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I'm running some array jobs on a PBS system (although hopefully no knowledge of PBS systems is needed to answer my question!). I've got 24 runs, but I want to split them up into 5 sub-jobs each, so I need to run my script 120 times.

After giving the PBS option of -t 1-120, I can get the current job-array ID using $PBS_ARRAYID. However, I want to create some output files. It would be best if these output files used the ID that it would have had if there were only 24 runs, together with a sub-run identifier (e.g. output-1a.txt, output-1b.txt ... output-1e.txt, output-2a.txt).

What I therefore need is a way of calculating a way to get the ID (in the range 1-24) together with the sub-run identifier (presumably in a set of if-statements), which can be used in a shell-script. Unfortunately, neither my maths nor my Unix knowledge is quite good enough to figure this out. I assume that I'll need something to do with the quotient/remainder based on the current $PBS_ARRAYID relative to either 120 or 24, but that's as far as I've got...

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1 Answer 1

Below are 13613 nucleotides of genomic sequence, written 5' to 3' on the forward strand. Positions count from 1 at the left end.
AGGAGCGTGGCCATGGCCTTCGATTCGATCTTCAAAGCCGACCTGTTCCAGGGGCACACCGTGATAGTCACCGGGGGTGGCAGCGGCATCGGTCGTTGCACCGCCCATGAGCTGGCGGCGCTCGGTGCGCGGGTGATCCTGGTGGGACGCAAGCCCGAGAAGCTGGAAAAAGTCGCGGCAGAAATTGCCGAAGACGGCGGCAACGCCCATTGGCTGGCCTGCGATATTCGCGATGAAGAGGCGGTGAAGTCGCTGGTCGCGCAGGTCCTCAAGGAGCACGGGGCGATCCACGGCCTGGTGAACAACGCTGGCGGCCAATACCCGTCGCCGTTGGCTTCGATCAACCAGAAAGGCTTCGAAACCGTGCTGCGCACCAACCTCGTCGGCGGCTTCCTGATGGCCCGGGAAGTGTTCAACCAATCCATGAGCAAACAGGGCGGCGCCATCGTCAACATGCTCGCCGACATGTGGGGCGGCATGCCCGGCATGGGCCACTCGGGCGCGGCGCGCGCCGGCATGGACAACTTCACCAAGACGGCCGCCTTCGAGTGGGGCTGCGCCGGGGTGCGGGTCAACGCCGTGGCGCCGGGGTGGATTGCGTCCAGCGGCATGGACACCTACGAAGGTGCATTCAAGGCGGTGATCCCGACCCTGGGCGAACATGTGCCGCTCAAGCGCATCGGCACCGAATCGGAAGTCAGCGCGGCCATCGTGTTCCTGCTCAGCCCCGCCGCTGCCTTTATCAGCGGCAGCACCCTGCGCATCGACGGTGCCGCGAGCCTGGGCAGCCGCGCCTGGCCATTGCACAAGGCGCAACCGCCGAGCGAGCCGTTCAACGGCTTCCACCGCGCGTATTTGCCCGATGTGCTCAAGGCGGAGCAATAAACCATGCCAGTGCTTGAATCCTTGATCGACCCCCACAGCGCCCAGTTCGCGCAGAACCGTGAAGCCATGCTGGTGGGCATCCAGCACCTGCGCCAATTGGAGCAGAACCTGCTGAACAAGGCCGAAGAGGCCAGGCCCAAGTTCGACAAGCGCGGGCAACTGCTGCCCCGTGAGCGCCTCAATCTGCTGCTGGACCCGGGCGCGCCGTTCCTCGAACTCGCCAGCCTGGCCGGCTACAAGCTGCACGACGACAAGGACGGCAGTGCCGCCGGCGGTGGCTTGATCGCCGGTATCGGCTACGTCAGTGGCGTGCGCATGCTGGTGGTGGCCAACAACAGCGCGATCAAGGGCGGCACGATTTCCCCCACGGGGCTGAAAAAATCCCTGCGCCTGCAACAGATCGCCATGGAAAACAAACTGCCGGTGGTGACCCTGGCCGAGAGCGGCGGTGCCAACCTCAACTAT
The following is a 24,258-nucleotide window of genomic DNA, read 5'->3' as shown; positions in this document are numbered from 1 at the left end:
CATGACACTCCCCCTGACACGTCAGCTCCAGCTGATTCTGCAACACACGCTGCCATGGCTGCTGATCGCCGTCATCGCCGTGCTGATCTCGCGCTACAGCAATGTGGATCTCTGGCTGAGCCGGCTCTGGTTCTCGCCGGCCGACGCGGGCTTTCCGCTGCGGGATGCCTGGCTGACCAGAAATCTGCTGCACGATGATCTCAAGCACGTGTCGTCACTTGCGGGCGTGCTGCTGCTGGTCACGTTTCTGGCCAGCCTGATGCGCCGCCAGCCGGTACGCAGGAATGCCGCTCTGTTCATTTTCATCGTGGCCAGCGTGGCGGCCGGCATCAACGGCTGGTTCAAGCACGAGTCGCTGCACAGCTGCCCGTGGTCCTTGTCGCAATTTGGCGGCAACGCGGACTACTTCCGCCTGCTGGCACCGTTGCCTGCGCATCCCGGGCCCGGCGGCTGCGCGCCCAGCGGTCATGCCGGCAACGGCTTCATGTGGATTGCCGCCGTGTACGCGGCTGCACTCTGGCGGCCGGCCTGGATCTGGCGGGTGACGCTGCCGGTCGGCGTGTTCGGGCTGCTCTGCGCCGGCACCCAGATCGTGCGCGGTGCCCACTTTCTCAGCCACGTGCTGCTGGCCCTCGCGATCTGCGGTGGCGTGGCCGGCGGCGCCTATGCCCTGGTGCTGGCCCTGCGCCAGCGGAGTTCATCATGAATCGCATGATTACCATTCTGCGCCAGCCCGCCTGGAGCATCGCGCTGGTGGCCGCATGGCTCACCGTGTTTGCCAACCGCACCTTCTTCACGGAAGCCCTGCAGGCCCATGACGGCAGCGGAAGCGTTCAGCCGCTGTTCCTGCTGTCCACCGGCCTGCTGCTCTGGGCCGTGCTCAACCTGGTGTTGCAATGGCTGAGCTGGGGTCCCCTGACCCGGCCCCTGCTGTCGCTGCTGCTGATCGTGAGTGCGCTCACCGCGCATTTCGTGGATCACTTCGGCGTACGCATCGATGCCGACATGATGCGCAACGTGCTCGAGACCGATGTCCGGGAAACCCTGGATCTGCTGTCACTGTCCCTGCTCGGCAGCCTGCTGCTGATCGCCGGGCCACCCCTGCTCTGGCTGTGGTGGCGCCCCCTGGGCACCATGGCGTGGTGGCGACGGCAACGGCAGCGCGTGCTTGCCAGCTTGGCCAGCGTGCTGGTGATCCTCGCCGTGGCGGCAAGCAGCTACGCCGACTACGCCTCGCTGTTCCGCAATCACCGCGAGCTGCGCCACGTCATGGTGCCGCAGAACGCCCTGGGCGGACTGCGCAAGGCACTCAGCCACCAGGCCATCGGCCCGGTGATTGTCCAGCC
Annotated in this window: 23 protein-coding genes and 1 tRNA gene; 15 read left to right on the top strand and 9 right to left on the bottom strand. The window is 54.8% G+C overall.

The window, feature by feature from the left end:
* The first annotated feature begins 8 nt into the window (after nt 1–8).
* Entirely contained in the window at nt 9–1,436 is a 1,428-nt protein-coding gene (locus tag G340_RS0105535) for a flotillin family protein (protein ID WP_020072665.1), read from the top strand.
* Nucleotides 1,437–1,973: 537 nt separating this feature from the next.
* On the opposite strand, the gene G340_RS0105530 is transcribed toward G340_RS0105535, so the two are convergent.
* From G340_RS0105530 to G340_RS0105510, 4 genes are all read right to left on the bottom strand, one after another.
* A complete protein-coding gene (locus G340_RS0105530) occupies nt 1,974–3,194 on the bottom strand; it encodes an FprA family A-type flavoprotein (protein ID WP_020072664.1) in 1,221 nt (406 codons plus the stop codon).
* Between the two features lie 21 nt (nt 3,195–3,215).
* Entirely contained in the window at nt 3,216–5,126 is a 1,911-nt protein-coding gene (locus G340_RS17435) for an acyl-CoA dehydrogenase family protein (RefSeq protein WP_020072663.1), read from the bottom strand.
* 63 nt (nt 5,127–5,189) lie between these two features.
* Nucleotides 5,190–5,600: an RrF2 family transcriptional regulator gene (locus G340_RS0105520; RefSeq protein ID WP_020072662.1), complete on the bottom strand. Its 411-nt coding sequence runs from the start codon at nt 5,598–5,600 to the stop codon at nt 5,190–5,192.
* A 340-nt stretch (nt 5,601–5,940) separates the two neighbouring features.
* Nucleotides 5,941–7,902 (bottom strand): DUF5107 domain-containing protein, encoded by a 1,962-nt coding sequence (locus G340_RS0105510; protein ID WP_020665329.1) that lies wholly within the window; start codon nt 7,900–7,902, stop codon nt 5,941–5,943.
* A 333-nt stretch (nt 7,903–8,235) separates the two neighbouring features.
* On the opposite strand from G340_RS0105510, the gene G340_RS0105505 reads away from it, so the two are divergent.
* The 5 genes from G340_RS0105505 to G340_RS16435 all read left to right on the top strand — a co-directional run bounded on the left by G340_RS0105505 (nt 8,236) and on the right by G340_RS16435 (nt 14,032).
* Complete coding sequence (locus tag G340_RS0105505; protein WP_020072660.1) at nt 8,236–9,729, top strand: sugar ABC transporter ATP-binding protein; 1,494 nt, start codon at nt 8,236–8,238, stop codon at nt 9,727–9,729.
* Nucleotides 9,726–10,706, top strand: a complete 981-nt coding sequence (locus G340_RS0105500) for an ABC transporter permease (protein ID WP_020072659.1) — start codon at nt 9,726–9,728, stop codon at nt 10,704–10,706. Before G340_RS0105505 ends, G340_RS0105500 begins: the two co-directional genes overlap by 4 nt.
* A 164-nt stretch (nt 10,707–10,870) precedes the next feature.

up vote 2 down vote accepted

You just need a little modular division. A quick simulation of this in Ruby would be:

p = Array.new; (1..120).each {|i| p[i] = "Run #{1+(i/5)}-#{((i%5)+96).chr}" }

What this says is simply that the run should start at 1 and increment after each new section of five, and that the trailing sub-run should be the ascii character represented by 96 plus the position of the sub-run (eg, 97 == 'a').

Here it is in Bash:


chr() {
  local tmp
  [ ${1} -lt 256 ] || return 1
  printf -v tmp '%03o' "$1"
  printf \\"$tmp"


for ((i = 0; i < ${#ARP[*]}; i++))
    charcode=$((($i % 5)+97))
    charachter=$(chr "$charcode")
    echo "Filename: output-$((($i/5)+1))$charachter"

I just used ARP as the name of the array, but you can obviously substitute that. Good luck!

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Thanks very much! It's just a standard bash shell :) –  ChrisW Apr 22 '12 at 18:58
Note that I got the decimal to ascii conversion function here: mywiki.wooledge.org/BashFAQ/071 –  Alex Westholm Apr 22 '12 at 19:35

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